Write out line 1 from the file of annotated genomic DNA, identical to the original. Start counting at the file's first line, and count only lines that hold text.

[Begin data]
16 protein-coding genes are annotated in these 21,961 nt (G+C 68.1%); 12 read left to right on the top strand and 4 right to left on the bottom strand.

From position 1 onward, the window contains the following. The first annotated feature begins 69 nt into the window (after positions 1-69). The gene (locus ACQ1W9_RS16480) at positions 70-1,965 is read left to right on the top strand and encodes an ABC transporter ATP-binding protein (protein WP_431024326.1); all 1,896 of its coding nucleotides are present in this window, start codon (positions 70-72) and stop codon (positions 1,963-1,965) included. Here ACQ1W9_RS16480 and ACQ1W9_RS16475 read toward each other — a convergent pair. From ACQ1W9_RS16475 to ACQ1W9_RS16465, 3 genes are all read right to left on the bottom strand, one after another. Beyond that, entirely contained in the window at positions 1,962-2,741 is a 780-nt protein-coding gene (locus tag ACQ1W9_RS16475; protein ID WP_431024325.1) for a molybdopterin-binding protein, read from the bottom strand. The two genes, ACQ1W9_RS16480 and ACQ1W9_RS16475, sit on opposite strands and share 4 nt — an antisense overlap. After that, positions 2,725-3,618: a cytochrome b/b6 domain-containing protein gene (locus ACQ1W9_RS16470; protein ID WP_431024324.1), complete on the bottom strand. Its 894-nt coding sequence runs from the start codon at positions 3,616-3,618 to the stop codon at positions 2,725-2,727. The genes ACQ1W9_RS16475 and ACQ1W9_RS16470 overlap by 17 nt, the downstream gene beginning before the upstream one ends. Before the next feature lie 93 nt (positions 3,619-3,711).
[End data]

16 protein-coding genes are annotated in these 21,961 nt (G+C 68.1%); 12 read left to right on the top strand and 4 right to left on the bottom strand.